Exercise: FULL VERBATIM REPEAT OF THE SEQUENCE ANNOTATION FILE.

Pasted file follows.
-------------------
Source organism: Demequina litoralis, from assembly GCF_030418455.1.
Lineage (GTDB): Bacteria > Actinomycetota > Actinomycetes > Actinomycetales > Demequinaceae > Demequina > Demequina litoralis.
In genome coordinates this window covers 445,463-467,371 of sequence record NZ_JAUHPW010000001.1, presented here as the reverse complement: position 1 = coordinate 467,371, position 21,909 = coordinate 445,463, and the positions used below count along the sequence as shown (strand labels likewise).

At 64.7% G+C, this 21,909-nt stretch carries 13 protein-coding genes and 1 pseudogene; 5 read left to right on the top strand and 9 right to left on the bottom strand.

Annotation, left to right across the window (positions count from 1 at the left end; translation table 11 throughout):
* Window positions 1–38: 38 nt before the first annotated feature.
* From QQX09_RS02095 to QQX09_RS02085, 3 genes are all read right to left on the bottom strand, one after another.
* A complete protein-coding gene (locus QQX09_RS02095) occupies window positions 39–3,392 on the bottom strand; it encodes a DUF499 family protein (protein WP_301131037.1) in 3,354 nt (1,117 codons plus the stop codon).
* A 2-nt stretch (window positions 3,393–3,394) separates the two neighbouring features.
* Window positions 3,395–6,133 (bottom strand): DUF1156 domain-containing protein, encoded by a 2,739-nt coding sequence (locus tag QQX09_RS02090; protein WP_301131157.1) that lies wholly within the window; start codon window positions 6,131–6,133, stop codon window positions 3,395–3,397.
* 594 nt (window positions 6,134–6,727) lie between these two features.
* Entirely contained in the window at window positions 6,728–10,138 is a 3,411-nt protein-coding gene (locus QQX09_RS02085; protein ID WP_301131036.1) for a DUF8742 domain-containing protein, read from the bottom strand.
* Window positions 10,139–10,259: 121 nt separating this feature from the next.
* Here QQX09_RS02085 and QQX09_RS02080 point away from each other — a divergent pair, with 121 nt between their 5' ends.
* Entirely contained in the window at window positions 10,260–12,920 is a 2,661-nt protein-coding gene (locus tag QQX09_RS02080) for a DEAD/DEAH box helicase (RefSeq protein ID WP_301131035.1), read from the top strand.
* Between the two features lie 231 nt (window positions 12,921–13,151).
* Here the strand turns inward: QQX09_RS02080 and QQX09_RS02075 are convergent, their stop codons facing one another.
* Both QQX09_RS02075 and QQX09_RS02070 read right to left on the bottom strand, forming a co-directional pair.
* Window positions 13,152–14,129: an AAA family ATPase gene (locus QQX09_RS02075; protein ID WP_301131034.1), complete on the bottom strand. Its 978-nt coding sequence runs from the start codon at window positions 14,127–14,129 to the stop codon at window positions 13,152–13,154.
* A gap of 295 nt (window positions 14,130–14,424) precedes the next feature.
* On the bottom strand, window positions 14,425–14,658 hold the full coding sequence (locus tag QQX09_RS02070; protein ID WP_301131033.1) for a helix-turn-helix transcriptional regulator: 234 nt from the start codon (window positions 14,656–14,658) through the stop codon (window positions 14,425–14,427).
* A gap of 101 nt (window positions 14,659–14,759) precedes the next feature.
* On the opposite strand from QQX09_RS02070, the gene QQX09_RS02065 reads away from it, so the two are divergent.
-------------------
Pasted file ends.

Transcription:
Source organism: Demequina litoralis, from assembly GCF_030418455.1.
Lineage (GTDB): Bacteria > Actinomycetota > Actinomycetes > Actinomycetales > Demequinaceae > Demequina > Demequina litoralis.
In genome coordinates this window covers 445,463-467,371 of sequence record NZ_JAUHPW010000001.1, presented here as the reverse complement: position 1 = coordinate 467,371, position 21,909 = coordinate 445,463, and the positions used below count along the sequence as shown (strand labels likewise).

At 64.7% G+C, this 21,909-nt stretch carries 13 protein-coding genes and 1 pseudogene; 5 read left to right on the top strand and 9 right to left on the bottom strand.

Annotation, left to right across the window (positions count from 1 at the left end; translation table 11 throughout):
* Window positions 1–38: 38 nt before the first annotated feature.
* From QQX09_RS02095 to QQX09_RS02085, 3 genes are all read right to left on the bottom strand, one after another.
* A complete protein-coding gene (locus QQX09_RS02095) occupies window positions 39–3,392 on the bottom strand; it encodes a DUF499 family protein (protein WP_301131037.1) in 3,354 nt (1,117 codons plus the stop codon).
* A 2-nt stretch (window positions 3,393–3,394) separates the two neighbouring features.
* Window positions 3,395–6,133 (bottom strand): DUF1156 domain-containing protein, encoded by a 2,739-nt coding sequence (locus tag QQX09_RS02090; protein WP_301131157.1) that lies wholly within the window; start codon window positions 6,131–6,133, stop codon window positions 3,395–3,397.
* 594 nt (window positions 6,134–6,727) lie between these two features.
* Entirely contained in the window at window positions 6,728–10,138 is a 3,411-nt protein-coding gene (locus QQX09_RS02085; protein ID WP_301131036.1) for a DUF8742 domain-containing protein, read from the bottom strand.
* Window positions 10,139–10,259: 121 nt separating this feature from the next.
* Here QQX09_RS02085 and QQX09_RS02080 point away from each other — a divergent pair, with 121 nt between their 5' ends.
* Entirely contained in the window at window positions 10,260–12,920 is a 2,661-nt protein-coding gene (locus tag QQX09_RS02080) for a DEAD/DEAH box helicase (RefSeq protein ID WP_301131035.1), read from the top strand.
* Between the two features lie 231 nt (window positions 12,921–13,151).
* Here the strand turns inward: QQX09_RS02080 and QQX09_RS02075 are convergent, their stop codons facing one another.
* Both QQX09_RS02075 and QQX09_RS02070 read right to left on the bottom strand, forming a co-directional pair.
* Window positions 13,152–14,129: an AAA family ATPase gene (locus QQX09_RS02075; protein ID WP_301131034.1), complete on the bottom strand. Its 978-nt coding sequence runs from the start codon at window positions 14,127–14,129 to the stop codon at window positions 13,152–13,154.
* A gap of 295 nt (window positions 14,130–14,424) precedes the next feature.
* On the bottom strand, window positions 14,425–14,658 hold the full coding sequence (locus tag QQX09_RS02070; protein ID WP_301131033.1) for a helix-turn-helix transcriptional regulator: 234 nt from the start codon (window positions 14,656–14,658) through the stop codon (window positions 14,425–14,427).
* A gap of 101 nt (window positions 14,659–14,759) precedes the next feature.
* On the opposite strand from QQX09_RS02070, the gene QQX09_RS02065 reads away from it, so the two are divergent.